MIN RATNA BAJRACHARYA
Early Wednesday morning, when Nepalis woke up to listen to the news, it looked like the republican candidate John McCain was leading in the polls. As election results from more states started trickling in Barack Obama overtook his opponent. By 10:30 AM Obama had won 334 electoral votes and it was clear America would have its first president of African origin.
President Ram Baran Yadav wasted no time in dashing off a congratulatory note to the president-elect. Throughout the day Nepalis closely watching the race were sending congratulatory messages to each other, Nepali blogs and message boards were full of praise for Obama, FM stations and Nepali tv channels were interviewing experts who have been following the American elections closely. In the evening many Nepalis celebrated Obama's victory with democrat American expats in Kathmandu.
American presidents these days have such a strong influence on the rest of the world many have demanded, only half-jokingly, that the rest of the world should be allowed to vote too. Obama is now not just an American president, but a world leader because what America does with its military, what Americans spend on, how much fossil fuels Americans burn have such an impact on the rest of the planet.
After eight years of the junior Bush, Americans have finally rejected his unilateralism in world affairs. Which is why this was such a closely-watched election in Iraq, Afghanistan, Pakistan. Elsewhere across the world, people realised that the elections would have a bearing on global recession, international trade, investments, immigration, humanitarian assistance, remittance, military alliance and climate change. Obama is therefore the planet's president.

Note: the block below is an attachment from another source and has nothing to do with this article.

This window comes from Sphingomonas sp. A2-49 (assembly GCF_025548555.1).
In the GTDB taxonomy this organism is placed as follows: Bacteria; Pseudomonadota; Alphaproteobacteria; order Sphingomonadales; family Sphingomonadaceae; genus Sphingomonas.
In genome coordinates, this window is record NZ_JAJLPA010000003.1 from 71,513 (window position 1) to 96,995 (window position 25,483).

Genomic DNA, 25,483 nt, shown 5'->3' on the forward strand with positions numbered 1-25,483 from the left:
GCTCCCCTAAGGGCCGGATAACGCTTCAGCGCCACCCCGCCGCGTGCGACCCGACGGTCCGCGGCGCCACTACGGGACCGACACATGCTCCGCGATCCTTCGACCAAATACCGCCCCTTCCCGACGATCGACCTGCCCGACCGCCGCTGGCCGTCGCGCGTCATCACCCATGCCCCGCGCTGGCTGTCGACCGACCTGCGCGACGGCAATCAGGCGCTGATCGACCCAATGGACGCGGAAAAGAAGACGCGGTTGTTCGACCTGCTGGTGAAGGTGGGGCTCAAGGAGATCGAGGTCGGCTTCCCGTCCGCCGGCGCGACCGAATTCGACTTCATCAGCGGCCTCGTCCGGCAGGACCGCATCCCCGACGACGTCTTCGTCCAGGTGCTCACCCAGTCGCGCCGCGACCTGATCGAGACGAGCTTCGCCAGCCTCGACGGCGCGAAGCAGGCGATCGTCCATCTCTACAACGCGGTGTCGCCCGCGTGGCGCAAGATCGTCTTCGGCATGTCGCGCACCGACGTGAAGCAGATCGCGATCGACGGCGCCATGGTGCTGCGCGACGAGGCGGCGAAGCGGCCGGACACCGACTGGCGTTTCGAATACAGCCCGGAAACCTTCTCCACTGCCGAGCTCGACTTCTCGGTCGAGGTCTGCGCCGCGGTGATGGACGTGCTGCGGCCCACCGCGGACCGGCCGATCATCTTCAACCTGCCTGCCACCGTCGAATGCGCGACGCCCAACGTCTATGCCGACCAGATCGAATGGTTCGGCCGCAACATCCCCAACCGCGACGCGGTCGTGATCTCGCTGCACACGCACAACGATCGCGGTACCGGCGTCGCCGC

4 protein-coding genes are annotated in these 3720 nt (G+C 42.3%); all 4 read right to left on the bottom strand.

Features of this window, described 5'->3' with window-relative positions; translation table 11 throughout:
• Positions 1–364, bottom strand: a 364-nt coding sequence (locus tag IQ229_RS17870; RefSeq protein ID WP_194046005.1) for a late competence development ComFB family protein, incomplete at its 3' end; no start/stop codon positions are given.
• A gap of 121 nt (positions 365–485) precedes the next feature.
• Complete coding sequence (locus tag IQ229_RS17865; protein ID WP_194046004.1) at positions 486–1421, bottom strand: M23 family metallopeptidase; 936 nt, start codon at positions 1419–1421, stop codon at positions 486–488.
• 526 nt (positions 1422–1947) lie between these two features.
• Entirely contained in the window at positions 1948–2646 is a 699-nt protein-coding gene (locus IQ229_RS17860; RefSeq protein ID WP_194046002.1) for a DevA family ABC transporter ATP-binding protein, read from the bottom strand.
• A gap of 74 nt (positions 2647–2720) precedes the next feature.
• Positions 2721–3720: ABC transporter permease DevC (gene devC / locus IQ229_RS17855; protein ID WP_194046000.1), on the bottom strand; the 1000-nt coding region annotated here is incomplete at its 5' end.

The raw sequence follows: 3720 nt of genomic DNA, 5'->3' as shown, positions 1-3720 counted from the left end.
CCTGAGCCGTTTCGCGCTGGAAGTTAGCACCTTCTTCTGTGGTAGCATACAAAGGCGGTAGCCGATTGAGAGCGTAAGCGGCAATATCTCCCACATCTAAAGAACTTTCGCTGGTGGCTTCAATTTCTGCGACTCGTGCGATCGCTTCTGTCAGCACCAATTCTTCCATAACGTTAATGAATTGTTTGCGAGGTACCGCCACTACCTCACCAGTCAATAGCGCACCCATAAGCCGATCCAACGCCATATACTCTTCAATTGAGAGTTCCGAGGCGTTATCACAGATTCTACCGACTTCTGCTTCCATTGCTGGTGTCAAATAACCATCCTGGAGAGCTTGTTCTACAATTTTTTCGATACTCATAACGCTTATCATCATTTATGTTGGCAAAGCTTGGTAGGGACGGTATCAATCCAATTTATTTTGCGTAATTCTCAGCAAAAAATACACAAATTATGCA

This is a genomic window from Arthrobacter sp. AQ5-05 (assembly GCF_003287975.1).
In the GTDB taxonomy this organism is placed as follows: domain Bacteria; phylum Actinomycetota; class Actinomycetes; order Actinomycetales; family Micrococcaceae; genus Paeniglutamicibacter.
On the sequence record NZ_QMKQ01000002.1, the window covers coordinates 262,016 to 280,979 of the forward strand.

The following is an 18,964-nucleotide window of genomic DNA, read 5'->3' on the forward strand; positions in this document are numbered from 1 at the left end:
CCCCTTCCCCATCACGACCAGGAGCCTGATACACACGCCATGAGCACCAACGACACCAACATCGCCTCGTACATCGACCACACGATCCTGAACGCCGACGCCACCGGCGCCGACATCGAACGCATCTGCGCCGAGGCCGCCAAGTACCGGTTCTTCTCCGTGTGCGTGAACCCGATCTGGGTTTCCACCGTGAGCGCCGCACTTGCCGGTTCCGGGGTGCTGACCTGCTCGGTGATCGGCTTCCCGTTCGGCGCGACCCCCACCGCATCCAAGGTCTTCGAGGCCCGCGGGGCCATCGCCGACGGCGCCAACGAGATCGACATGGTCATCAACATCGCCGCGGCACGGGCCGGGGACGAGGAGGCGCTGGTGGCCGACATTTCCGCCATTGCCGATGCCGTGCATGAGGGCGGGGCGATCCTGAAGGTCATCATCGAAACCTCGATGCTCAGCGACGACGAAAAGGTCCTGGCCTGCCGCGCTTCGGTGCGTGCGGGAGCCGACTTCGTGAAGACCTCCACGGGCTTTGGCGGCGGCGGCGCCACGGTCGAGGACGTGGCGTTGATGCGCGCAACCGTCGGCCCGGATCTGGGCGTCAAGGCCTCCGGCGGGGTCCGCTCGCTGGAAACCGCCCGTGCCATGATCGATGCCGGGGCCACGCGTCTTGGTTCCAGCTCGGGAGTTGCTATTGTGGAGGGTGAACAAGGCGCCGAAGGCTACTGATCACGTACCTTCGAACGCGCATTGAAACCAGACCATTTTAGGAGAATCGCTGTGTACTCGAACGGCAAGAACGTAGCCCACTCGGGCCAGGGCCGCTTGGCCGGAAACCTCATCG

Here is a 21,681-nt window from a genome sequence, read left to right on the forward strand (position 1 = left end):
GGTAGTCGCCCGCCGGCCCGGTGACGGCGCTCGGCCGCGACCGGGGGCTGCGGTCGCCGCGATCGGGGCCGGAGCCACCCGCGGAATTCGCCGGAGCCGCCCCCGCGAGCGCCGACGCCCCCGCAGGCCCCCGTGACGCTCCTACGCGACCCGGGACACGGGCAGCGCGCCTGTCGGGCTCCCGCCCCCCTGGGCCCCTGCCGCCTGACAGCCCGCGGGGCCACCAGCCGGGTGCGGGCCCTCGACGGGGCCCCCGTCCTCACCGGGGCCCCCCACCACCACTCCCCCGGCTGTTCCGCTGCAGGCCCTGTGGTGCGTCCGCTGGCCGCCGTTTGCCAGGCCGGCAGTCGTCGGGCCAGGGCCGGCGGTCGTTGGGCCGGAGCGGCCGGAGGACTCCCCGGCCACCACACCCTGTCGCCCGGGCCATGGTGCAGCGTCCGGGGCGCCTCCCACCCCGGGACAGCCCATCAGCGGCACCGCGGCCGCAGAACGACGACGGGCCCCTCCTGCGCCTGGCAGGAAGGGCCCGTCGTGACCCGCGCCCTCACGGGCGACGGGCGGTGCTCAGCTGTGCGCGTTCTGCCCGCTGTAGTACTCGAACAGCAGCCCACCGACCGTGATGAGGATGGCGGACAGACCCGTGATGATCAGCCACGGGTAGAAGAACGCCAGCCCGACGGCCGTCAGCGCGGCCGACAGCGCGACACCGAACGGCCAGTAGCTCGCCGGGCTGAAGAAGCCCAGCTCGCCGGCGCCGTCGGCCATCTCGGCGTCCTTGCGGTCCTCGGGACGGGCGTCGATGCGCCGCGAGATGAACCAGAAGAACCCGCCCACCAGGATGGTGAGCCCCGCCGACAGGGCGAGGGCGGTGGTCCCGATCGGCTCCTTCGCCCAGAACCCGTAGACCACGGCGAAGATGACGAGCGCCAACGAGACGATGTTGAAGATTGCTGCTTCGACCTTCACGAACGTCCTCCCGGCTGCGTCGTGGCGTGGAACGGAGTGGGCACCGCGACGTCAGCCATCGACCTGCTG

It turns out that the Nepali diaspora is also significantly democratic. Since Obama's victory Nepalis across the world have been asking one question: what will Obama as president mean for Nepal?
The Maoist-led government may think that the Obama administration will be more responsive to their party's removal from the terror list, but they overestimate American legal requirements for this to happen. What the euphoria of the election result conceals is the broad continuity in American foreign policy no matter who is president.
Nepalis expect Obama's America to be more immigrant friendly. He is in support of revamping the legal immigration system, against increasing the fees so that poor families who cannot afford lawyers are not left behind. Obama wants undocumented immigrants to come out of shadows and has promised to allow them to go to the back of the line for the opportunity to become citizens. For tens of thousands of Nepalis living illegally in the US this may be the chance to finally get their papers.
After 9/11 the Bush Administration put in tougher US visa restrictions for tourists and foreign students in the US. Many Nepali students started to opt to study in Australia, Canada, New Zealand and even Cyprus. Obama's victory has redeemed America's image and many are hoping that visa restrictions will be loosened so that the young students getting ready to leave to study in the US will not have to face the same hassles as before. Obama's administration has also said they would raise the cap on the number of H-1B visas issued annually so that foreign graduates can work legally in the US. This is good news for many fresh Nepali graduates.
In 2006 the US agreed to take at least 60,000 Bhutani refugees over a four-year period and give them permanent residence status. This process is expected to continue, and the quota may even increase.
Americans, who make up only four percent of the world's population consume 28 percent of its resources, including fossil fuels. Obama's commitments on curbing greenhouse gas emissions if carried through could begin to turn the clock back on global warming.
In the longer-term, on a broader canvas, perhaps this means this American election will have a direct bearing decades hence on slowing glacial retreat in the Himalaya.